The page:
"Under the Rooker-Feldman doctrine, federal district courts lack subject matter jurisdiction to engage in appellate review of state court proceedings or to adjudicate claims inextricably intertwined with issues decided in state court proceedings." Loriz v. Connaughton, 233 F.Appx. 469, 474 (6th Cir. 2007) (citation and internal quotations omitted). "Only the United States Supreme Court may conduct federal review of state court proceedings." Id. at 474.

The Sixth Circuit applies a two-part test to determine whether the Rooker-Feldman doctrine applies to bar an action. First, the federal claim must be inextricably intertwined with the state-court judgment. In other words, if the federal claim succeeds only to the extent that the state court wrongly decided the issues before it, then the federal claim is inextricably intertwined with the state court judgment. The key point is that the source of the injury must be from the state court judgment itself; a claim alleging another source of injury is an independent claim. Second, there is no federal jurisdiction when the claim is a specific grievance that the law was invalidly - even unconstitutionally - applied in the plaintiff's particular case.

Id. (citations and quotations omitted).

The State defendants argue that the Rooker-Feldman doctrine applies in this case because plaintiff's claim is based on the removal of his children pursuant to a Knox County Juvenile Court order. Plaintiff responds that his complaint is not based on the juvenile court order but instead stems from national-origin discrimination by Young and Miller.

The court has considered the parties' arguments, the complaint, and the evidence submitted. Having done so, the court concludes that it indeed lacks subject-matter jurisdiction pursuant to the Rooker-Feldman doctrine.

The court first returns to plaintiff's complaint. In his prayer for relief, plaintiff "seek[s] justice for all the wrong doing caused by Donny young [sic] and the DCS and staff that my family had and still suffer." As made clear in the first sentence of his complaint, those harms flow from (and are "inextricably intertwined with") the Knox County Juvenile Court's removal order. The specific harms alleged - the institutionalization of plaintiff's children, an "intense nervous breakdown, " "sufferance, " unbearable pain, and the worsening of his son's eczema - followed the juvenile court's removal order.

Similarly, the allegedly discriminatory conduct of Young and Miller is "inextricably intertwined" with the juvenile court order. As plaintiff acknowledges in his complaint,

The removal of my children was based on direct discriminatory allegation of Mr. Young statement [sic] to the juvenile court. During the preliminary court hearing at the juvenile court I was asked question [sic] such as: Do you know any small African community that still performs FGM? What do you know about FGM? Did you apply for passport for the children here in the U.S. or Mali?

[Doc. 24, p.2].

As exhibits to their motion, the State defendants have filed two orders of the Knox County Juvenile Court: the March 28, 2013 dependency and neglect order, and the May 15, 2013 preliminary hearing order. [Doc. 32]. The dependency and neglect order is largely handwritten and to some extent illegible. It is nonetheless clear that the juvenile court found probable cause to believe that the children were dependent, neglected, and "at imminent risk" because of a domestic assault between the parents and because of "concerns father may attempt to leave the USA with the children."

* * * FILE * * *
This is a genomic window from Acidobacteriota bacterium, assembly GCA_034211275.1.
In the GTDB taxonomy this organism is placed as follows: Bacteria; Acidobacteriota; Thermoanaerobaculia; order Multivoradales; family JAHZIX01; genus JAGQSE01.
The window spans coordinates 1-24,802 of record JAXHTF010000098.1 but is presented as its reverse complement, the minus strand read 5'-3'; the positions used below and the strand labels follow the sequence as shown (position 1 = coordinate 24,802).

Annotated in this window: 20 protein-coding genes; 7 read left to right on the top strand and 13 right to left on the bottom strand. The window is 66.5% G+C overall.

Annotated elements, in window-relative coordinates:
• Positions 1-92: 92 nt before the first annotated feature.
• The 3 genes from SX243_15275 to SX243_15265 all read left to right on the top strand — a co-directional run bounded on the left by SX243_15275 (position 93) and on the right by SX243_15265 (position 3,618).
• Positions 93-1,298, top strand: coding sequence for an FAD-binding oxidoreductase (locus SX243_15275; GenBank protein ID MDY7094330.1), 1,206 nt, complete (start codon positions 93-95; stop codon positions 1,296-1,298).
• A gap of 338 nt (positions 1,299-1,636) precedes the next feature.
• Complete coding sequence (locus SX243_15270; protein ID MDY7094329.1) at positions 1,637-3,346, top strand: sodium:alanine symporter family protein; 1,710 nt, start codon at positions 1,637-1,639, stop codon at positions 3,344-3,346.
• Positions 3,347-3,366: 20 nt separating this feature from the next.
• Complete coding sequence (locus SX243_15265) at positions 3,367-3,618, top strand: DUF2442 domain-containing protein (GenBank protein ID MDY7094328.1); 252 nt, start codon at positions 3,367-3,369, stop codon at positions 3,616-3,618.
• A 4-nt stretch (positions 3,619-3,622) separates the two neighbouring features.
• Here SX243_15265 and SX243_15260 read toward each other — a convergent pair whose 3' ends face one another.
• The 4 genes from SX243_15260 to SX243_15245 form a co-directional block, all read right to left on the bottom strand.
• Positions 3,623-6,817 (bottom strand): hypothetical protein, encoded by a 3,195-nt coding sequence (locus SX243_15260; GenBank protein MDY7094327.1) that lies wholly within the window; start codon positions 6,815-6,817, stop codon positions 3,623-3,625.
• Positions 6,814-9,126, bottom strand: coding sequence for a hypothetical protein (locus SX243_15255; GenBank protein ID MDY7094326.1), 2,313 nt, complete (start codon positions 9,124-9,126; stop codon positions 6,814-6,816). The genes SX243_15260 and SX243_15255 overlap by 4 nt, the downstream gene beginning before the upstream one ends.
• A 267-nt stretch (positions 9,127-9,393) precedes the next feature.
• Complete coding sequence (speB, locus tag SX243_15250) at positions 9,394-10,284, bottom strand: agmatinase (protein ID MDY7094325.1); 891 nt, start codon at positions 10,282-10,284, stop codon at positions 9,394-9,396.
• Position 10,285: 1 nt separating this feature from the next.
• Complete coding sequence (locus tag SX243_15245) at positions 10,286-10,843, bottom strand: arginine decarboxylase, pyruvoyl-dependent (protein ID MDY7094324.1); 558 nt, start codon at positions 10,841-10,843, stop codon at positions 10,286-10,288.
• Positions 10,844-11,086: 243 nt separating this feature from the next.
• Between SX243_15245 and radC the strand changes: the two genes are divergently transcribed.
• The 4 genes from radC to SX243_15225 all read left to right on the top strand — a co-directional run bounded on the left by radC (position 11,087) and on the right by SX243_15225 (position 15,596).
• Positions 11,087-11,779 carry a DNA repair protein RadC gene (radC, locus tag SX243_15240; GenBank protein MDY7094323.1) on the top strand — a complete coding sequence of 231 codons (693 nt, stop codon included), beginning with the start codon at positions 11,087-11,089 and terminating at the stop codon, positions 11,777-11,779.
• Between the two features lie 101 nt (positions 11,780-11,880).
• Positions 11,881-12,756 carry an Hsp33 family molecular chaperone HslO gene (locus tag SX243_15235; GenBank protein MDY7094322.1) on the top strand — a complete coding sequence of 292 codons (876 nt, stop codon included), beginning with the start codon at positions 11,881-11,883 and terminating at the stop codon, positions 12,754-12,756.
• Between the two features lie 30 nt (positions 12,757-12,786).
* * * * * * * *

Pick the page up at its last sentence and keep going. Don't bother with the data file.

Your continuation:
Next, the preliminary hearing order was entered after hearings which took place on May 1 and 7, 2013. According to the order, the juvenile court heard testimony on a number of matters including "the father's opinion of female genital mutilation (fgm) [and] the father's willingness to have his and/or the children's travel restricted so that he may not leave the country with the children." The juvenile court found "probable cause to believe that the children are dependent and neglected in the care of the father" for several reasons including "the father's consideration of leaving the United States with the children" and "that Mr. Diarra has not been particularly truthful about his plans for his children." A final judicial review was set for July 2, 2013. The juvenile court ordered that it would not consider returning the children to plaintiff on a trial basis until a number of conditions were satisfied. The first of those conditions was "restrictions preventing the child[ren] from leaving the United States with their father."

Plaintiff claims that Young and Miller acted discriminatorily by raising concerns over his national origin and FGM. The juvenile court orders quoted immediately above show that those issues were also a basis for the juvenile court's rulings removing plaintiff's children from his home - the ultimate source of all injuries complained of in this case. Young and Miller's concerns: (1) were part of the juvenile court dependency and neglect investigation process; (2) were shared by the state court itself; and (3) were a basis for the state court rulings at issue in this case. Unquestionably, Young and Miller's actions were "inextricably intertwined with" the state court's orders and plaintiff is complaining that the law was unconstitutionally applied in his state court case.

Plaintiff is "attempting to seek further review of the state court decisions by couching [his] Complaint in constitutional terms. Rooker-Feldman specifically prohibits this." Loriz, 233 F.Appx. at 475. For that reason, this court lacks subject-matter jurisdiction over plaintiff's suit. The State defendants' "Renewed Motion to Dismiss" [doc. 26] must therefore be granted and this civil action must be dismissed. An order consistent with this opinion will be entered.